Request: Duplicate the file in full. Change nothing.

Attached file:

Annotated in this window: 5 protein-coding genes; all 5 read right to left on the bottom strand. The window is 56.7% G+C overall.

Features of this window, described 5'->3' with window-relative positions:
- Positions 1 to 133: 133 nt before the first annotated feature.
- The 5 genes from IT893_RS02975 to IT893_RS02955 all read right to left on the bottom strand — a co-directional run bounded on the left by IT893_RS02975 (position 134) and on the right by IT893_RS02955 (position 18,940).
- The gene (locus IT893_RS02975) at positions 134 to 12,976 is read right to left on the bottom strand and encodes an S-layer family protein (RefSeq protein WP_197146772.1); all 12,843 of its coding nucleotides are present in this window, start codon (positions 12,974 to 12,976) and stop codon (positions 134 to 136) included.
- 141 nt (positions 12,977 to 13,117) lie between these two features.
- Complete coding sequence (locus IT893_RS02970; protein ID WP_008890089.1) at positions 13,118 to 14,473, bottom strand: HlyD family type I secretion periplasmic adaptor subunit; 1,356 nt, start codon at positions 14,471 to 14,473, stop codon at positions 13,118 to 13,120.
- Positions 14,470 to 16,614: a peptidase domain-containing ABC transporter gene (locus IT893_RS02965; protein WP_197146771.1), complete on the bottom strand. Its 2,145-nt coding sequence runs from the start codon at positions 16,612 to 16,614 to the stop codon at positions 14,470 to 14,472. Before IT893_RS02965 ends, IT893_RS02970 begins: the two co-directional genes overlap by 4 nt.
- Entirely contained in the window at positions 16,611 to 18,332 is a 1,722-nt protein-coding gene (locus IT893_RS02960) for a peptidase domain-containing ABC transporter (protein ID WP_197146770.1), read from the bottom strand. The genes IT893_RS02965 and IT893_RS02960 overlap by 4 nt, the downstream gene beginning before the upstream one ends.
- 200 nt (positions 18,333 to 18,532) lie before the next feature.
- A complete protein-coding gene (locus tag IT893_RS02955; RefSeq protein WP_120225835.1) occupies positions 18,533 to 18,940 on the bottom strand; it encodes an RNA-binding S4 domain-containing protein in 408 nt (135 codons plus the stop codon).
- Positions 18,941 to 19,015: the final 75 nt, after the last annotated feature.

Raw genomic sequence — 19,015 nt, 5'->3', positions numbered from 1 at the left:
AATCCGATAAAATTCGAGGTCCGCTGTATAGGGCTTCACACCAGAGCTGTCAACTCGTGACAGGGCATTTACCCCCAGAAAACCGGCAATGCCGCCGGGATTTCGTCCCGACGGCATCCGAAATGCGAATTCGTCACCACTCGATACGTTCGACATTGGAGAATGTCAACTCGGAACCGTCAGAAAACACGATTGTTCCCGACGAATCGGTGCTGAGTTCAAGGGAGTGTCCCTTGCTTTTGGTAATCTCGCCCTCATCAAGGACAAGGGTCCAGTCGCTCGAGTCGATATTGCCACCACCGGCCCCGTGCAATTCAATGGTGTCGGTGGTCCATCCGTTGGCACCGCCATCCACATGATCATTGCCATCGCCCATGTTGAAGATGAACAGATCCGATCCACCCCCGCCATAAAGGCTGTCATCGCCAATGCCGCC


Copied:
Annotated in this window: 5 protein-coding genes; all 5 read right to left on the bottom strand. The window is 56.7% G+C overall.

Features of this window, described 5'->3' with window-relative positions:
- Positions 1 to 133: 133 nt before the first annotated feature.
- The 5 genes from IT893_RS02975 to IT893_RS02955 all read right to left on the bottom strand — a co-directional run bounded on the left by IT893_RS02975 (position 134) and on the right by IT893_RS02955 (position 18,940).
- The gene (locus IT893_RS02975) at positions 134 to 12,976 is read right to left on the bottom strand and encodes an S-layer family protein (RefSeq protein WP_197146772.1); all 12,843 of its coding nucleotides are present in this window, start codon (positions 12,974 to 12,976) and stop codon (positions 134 to 136) included.
- 141 nt (positions 12,977 to 13,117) lie between these two features.
- Complete coding sequence (locus IT893_RS02970; protein ID WP_008890089.1) at positions 13,118 to 14,473, bottom strand: HlyD family type I secretion periplasmic adaptor subunit; 1,356 nt, start codon at positions 14,471 to 14,473, stop codon at positions 13,118 to 13,120.
- Positions 14,470 to 16,614: a peptidase domain-containing ABC transporter gene (locus IT893_RS02965; protein WP_197146771.1), complete on the bottom strand. Its 2,145-nt coding sequence runs from the start codon at positions 16,612 to 16,614 to the stop codon at positions 14,470 to 14,472. Before IT893_RS02965 ends, IT893_RS02970 begins: the two co-directional genes overlap by 4 nt.
- Entirely contained in the window at positions 16,611 to 18,332 is a 1,722-nt protein-coding gene (locus IT893_RS02960) for a peptidase domain-containing ABC transporter (protein ID WP_197146770.1), read from the bottom strand. The genes IT893_RS02965 and IT893_RS02960 overlap by 4 nt, the downstream gene beginning before the upstream one ends.
- 200 nt (positions 18,333 to 18,532) lie before the next feature.
- A complete protein-coding gene (locus tag IT893_RS02955; RefSeq protein WP_120225835.1) occupies positions 18,533 to 18,940 on the bottom strand; it encodes an RNA-binding S4 domain-containing protein in 408 nt (135 codons plus the stop codon).
- Positions 18,941 to 19,015: the final 75 nt, after the last annotated feature.

Raw genomic sequence — 19,015 nt, 5'->3', positions numbered from 1 at the left:
AATCCGATAAAATTCGAGGTCCGCTGTATAGGGCTTCACACCAGAGCTGTCAACTCGTGACAGGGCATTTACCCCCAGAAAACCGGCAATGCCGCCGGGATTTCGTCCCGACGGCATCCGAAATGCGAATTCGTCACCACTCGATACGTTCGACATTGGAGAATGTCAACTCGGAACCGTCAGAAAACACGATTGTTCCCGACGAATCGGTGCTGAGTTCAAGGGAGTGTCCCTTGCTTTTGGTAATCTCGCCCTCATCAAGGACAAGGGTCCAGTCGCTCGAGTCGATATTGCCACCACCGGCCCCGTGCAATTCAATGGTGTCGGTGGTCCATCCGTTGGCACCGCCATCCACATGATCATTGCCATCGCCCATGTTGAAGATGAACAGATCCGATCCACCCCCGCCATAAAGGCTGTCATCGCCAATGCCGCC